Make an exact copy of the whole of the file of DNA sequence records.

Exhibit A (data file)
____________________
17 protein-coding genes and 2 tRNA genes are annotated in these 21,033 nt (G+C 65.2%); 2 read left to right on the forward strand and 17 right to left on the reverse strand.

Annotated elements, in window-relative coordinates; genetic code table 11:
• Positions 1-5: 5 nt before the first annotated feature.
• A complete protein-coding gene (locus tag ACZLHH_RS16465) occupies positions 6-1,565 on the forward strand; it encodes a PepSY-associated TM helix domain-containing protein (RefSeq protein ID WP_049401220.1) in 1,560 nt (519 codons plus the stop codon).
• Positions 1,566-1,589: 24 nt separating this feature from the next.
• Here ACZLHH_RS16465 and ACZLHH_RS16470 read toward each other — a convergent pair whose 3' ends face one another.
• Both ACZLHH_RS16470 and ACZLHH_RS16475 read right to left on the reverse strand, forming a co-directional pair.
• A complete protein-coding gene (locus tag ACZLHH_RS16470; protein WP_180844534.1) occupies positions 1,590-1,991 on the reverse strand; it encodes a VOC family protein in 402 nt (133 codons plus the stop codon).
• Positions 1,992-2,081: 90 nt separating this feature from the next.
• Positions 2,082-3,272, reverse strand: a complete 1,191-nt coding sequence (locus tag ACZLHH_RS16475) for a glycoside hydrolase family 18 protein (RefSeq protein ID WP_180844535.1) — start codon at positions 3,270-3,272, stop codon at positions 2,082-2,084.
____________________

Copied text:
17 protein-coding genes and 2 tRNA genes are annotated in these 21,033 nt (G+C 65.2%); 2 read left to right on the forward strand and 17 right to left on the reverse strand.

Annotated elements, in window-relative coordinates; genetic code table 11:
• Positions 1-5: 5 nt before the first annotated feature.
• A complete protein-coding gene (locus tag ACZLHH_RS16465) occupies positions 6-1,565 on the forward strand; it encodes a PepSY-associated TM helix domain-containing protein (RefSeq protein ID WP_049401220.1) in 1,560 nt (519 codons plus the stop codon).
• Positions 1,566-1,589: 24 nt separating this feature from the next.
• Here ACZLHH_RS16465 and ACZLHH_RS16470 read toward each other — a convergent pair whose 3' ends face one another.
• Both ACZLHH_RS16470 and ACZLHH_RS16475 read right to left on the reverse strand, forming a co-directional pair.
• A complete protein-coding gene (locus tag ACZLHH_RS16470; protein WP_180844534.1) occupies positions 1,590-1,991 on the reverse strand; it encodes a VOC family protein in 402 nt (133 codons plus the stop codon).
• Positions 1,992-2,081: 90 nt separating this feature from the next.
• Positions 2,082-3,272, reverse strand: a complete 1,191-nt coding sequence (locus tag ACZLHH_RS16475) for a glycoside hydrolase family 18 protein (RefSeq protein ID WP_180844535.1) — start codon at positions 3,270-3,272, stop codon at positions 2,082-2,084.